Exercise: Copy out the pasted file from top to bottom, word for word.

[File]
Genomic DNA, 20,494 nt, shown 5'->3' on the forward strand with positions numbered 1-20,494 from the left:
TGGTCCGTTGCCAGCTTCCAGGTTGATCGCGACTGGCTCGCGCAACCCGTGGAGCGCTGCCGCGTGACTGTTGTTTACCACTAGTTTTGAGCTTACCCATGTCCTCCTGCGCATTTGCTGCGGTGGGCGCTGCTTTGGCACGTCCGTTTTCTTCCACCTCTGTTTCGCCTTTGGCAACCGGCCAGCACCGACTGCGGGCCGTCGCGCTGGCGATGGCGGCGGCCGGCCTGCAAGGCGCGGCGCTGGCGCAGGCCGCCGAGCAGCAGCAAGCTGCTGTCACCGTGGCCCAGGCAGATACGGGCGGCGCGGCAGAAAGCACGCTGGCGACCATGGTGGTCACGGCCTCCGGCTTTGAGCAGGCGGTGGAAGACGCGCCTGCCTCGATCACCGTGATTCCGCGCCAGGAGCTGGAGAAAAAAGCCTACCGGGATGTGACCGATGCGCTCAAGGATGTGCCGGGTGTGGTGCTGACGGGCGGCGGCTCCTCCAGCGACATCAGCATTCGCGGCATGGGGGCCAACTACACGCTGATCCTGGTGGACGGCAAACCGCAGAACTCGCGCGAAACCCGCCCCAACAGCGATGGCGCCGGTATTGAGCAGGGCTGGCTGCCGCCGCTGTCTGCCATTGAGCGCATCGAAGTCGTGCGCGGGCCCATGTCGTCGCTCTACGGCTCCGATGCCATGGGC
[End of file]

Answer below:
Genomic DNA, 20,494 nt, shown 5'->3' on the forward strand with positions numbered 1-20,494 from the left:
TGGTCCGTTGCCAGCTTCCAGGTTGATCGCGACTGGCTCGCGCAACCCGTGGAGCGCTGCCGCGTGACTGTTGTTTACCACTAGTTTTGAGCTTACCCATGTCCTCCTGCGCATTTGCTGCGGTGGGCGCTGCTTTGGCACGTCCGTTTTCTTCCACCTCTGTTTCGCCTTTGGCAACCGGCCAGCACCGACTGCGGGCCGTCGCGCTGGCGATGGCGGCGGCCGGCCTGCAAGGCGCGGCGCTGGCGCAGGCCGCCGAGCAGCAGCAAGCTGCTGTCACCGTGGCCCAGGCAGATACGGGCGGCGCGGCAGAAAGCACGCTGGCGACCATGGTGGTCACGGCCTCCGGCTTTGAGCAGGCGGTGGAAGACGCGCCTGCCTCGATCACCGTGATTCCGCGCCAGGAGCTGGAGAAAAAAGCCTACCGGGATGTGACCGATGCGCTCAAGGATGTGCCGGGTGTGGTGCTGACGGGCGGCGGCTCCTCCAGCGACATCAGCATTCGCGGCATGGGGGCCAACTACACGCTGATCCTGGTGGACGGCAAACCGCAGAACTCGCGCGAAACCCGCCCCAACAGCGATGGCGCCGGTATTGAGCAGGGCTGGCTGCCGCCGCTGTCTGCCATTGAGCGCATCGAAGTCGTGCGCGGGCCCATGTCGTCGCTCTACGGCTCCGATGCCATGGGC